Crude oil and gas prices skyrocketed this past week as the national average for a gallon of gas surged 45 cents in seven days and 62 cents since last month, hitting its highest mark in almost 14 years.
In Gainesville, the average cost for regular unleaded per gallon is $4.06, which is up from $3.56 last week and $3.48 a month ago, according to the AAA. The highest recorded average price was $4.16 per gallon on July 17, 2008.
As of Monday afternoon, GasBuddy.com was experiencing technical difficulties, leaving its Gainesville gas pricing page unavailable. In surrounding rural areas, drivers reported gas stations in Melrose and Tioga were out of regular unleaded and only had premium fuel for as much as $4.90 per gallon.
On AAA’s website, Florida ranks 21st in the country with the average price per gallon at $4.01, up 49 cents since last week and 54 cents since last month. The average price per gallon last year at this time statewide was $2.72.
According to Monday’s AAA weekly report, the International Energy Agency (IEA) announced a coordinated release of crude oil last week from its strategic reserves —which included the U.S., Germany, Canada, South Korea, and Mexico —to help counter the impact of rising crude prices.
On Friday, the IEA said its 31 member countries committed to releasing 61.7 million barrels of crude oil (bbl) from their strategic reserves to reassure markets roiled by the fallout from Russia’s invasion of Ukraine, the AAA release stated. This amount—half of which is expected to come from the U.S.—is the largest coordinated release since IEA was founded in 1974.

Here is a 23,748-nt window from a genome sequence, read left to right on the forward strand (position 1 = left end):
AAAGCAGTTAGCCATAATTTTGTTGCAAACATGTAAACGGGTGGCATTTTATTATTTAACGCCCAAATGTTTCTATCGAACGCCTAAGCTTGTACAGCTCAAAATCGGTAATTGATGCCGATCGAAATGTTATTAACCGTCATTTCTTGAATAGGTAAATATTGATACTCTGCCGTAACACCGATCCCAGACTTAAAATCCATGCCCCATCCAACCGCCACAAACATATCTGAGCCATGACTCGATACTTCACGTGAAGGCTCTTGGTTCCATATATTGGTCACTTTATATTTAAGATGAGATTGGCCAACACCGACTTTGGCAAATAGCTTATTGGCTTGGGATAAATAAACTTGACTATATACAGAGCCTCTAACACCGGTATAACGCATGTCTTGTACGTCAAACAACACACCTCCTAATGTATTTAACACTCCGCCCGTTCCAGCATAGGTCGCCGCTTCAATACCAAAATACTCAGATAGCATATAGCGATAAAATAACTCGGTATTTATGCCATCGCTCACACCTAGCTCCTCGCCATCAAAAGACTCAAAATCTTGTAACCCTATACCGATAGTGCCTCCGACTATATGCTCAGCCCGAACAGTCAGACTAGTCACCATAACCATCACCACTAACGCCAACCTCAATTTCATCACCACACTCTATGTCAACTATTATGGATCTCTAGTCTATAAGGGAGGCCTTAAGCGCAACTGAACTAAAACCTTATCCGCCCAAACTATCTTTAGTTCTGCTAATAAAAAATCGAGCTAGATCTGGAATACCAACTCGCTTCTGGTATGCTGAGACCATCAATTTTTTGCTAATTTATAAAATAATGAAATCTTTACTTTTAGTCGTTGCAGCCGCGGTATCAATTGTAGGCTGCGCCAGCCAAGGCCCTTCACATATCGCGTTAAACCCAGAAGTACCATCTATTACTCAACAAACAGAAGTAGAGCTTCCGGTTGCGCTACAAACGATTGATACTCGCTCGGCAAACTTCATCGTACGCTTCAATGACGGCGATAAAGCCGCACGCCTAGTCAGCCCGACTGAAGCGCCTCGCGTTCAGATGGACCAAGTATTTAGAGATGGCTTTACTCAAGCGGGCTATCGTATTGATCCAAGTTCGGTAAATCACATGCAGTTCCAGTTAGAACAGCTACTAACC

Despite the IEA’s announcement, the impact on pricing is limited given that the amount of oil being released is minimal compared to the amount that flows daily from Russia to other countries around the globe. According to the IEA, Russia exports approximately 5 million barrels per day (b/d) of crude oil, representing about 12 percent of its global trade.
According to new data from the Energy Information Administration (EIA), total domestic gasoline stocks decreased by 500,000 bbl to 246 million bbl last week. Meanwhile, gasoline demand rose slightly from 8.66 million b/d to 8.74 million b/d. The increase in gas demand and a reduction in total supply contribute to rising pump prices.
But, increasing oil prices play a leading role in pushing gas prices higher. Consumers can expect the current trend at the pump to continue as long as crude prices climb.
The nation’s top 10 largest weekly increases: Rhode Island (+58 cents), Nevada (+57 cents), Connecticut (+56 cents), Kentucky (+56 cents), Alabama (+56 cents), West Virginia (+55 cents), Virginia (+55 cents), Massachusetts (+54 cents), New Hampshire (+52 cents) and New Jersey (+52 cents).
The nation’s top 10 most expensive markets: California ($5.34), Hawaii ($4.69), Nevada ($4.59), Oregon ($4.51), Washington ($4.44), Alaska ($4.39), Illinois ($4.30), Connecticut ($4.28), New York ($4.26) and Pennsylvania ($4.23).